Steve Ballmer: Can't Explain Cloud But It's Next Big Thing
How tricky is it to explain cloud computing? Microsoft CEO Steve Ballmer declined to even try last week, telling his C-level audience that "I'm not sure my goal for today is going to be to actually explain it to you, but I do want to make sure that people understand that I think everybody in our industry accepts it's the next major transition point in terms of how IT gets done."
How tricky is it to explain cloud computing? Microsoft CEO Steve Ballmer declined to even try last week, telling his C-level audience that "I'm not sure my goal for today is going to be to actually explain it to you, but I do want to make sure that people understand that I think everybody in our industry accepts it's the next major transition point in terms of how IT gets done."Quick background: on a global customer tour including some summit-style events with C-level executives, Ballmer offered a cloud overview/definition at the first such event at Microsoft headquarters in Redmond last week. At the next stop on his tour in Singapore, he admitted that maybe his definition at the Redmond event wasn't so great, per his quotation above. So here's part of what Ballmer said in Redmond that left some attendees at his CEO Summit more foggy than clear about the cloud:
So, what is this cloud thing we talk about? In some senses I think that the best way to think about the cloud is it's a place where we will all work, we in the tech industry and all of the IT people who work for companies like yours. We'll work to fuse the best of what we think of as the PC today, the phone, the TV, the Internet, and the corporate data center. And it's a land of opportunity. I was with one of the CEOs in the audience who is a business partner of ours, Bernhard Charlet, whose company does design software for product design, product lifecycle management, and the like. And he was saying, look, we've got a great business. We built it up. Many of the most important products in the world are built and managed with our software. And yet, with the cloud the ability to let our customers get that stuff deployed more quickly, at less cost, with more agility, to share information better between suppliers and their vendors, in terms of product design information. It's a phenomenal opportunity to change the way things work, and we're fusing concepts that come essentially from these multiple areas.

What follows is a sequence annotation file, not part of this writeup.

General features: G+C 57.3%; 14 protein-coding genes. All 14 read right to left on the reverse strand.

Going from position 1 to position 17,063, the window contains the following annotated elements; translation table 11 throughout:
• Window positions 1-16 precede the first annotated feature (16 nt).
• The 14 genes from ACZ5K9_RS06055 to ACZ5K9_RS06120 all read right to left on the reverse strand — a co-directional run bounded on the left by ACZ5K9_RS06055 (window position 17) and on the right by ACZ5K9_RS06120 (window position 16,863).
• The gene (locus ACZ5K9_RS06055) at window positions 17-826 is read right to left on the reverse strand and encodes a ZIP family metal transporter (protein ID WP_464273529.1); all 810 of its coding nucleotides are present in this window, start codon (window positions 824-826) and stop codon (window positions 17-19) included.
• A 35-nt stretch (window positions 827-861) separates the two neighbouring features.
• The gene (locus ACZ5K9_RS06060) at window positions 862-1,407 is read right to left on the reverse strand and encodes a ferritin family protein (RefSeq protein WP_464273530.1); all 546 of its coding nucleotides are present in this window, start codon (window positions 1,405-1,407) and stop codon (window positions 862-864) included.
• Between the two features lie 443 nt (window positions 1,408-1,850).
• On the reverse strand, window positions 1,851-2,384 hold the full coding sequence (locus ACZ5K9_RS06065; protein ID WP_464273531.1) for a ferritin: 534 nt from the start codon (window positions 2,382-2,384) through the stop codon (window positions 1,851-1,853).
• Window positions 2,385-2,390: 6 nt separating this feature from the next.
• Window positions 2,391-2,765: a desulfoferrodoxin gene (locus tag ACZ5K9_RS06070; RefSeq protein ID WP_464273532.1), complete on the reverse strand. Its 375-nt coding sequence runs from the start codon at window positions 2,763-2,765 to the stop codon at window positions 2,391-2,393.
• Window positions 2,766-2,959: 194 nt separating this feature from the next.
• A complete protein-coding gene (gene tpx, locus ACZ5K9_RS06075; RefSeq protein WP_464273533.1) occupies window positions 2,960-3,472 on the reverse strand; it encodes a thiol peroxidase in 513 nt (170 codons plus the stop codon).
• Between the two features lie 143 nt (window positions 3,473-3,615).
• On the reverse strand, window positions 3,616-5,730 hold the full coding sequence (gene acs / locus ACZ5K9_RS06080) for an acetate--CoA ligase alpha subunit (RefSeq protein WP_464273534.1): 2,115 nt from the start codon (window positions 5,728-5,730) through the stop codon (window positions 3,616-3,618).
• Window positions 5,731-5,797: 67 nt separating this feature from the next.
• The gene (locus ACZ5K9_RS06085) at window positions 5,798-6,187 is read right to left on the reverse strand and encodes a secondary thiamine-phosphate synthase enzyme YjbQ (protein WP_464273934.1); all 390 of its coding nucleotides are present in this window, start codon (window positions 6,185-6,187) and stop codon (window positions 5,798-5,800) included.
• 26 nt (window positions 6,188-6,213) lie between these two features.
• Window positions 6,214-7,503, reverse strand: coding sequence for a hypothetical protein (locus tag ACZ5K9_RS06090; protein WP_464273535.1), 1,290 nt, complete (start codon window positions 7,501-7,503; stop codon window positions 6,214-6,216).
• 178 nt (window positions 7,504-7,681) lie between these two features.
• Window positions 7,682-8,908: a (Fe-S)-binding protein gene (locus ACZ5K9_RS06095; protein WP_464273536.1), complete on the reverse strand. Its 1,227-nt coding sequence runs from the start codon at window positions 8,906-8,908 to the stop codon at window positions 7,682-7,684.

Hmmm-I think we can see that while that's a nice bit of cloud extemporaneity for IT-industry insiders, it might not exactly illuminate and excite CEOs from other industries.
As Sharon Pian Chan wrote in the Seattle Times, "After spending 30 minutes pitching Microsoft's cloud computing service to 100 corporate titans at Microsoft's CEO Summit in Redmond last week, Chief Executive Steve Ballmer said he still wasn't successful at explaining what it was."
So at that next event in Singapore, here's how Ballmer chose to deal with the cloud thing:
We're working with customers here in Singapore on all of these agendas, but one of the most important agendas for our company and our industry is the embrace of a whole new technological approach that we call cloud computing. We -- our industry calls cloud computing.
It's kind of a funny thing. I tried to describe cloud computing to a group of 100 CEOs at our headquarters in Seattle last week, and I thought I had done a really fine job. And after I was done, a lady in the front raises her hand and says, I don't mean to be slow, but I still don't know what is cloud computing. Is it kind of like the Borg or something -- bright, smart lady.
So, I'm not sure my goal for today is going to be to actually explain it to you, but I do want to make sure that people understand that I think everybody in our industry accepts it's the next major transition point in terms of how IT gets done. And when your CIO comes to see you and says, we're taking a look at the cloud, today maybe they're on the leading edge of that, not the bleeding but the leading edge, but it really relates to a fundamental change in the way we think about fusing the Internet, best of the Internet, with the best of what's going on today in your data centers, with the rest of what people love about the PC, and the best of what they love about mobile computing.
Moral of the story: when talking to the non-initiated, speak in English, focus on business benefits, and learn from Ballmer's experience.
Overall, I did enjoy the transcripts of both of Ballmer's talks and you can read the one from Redmond here and the one from Singapore here.
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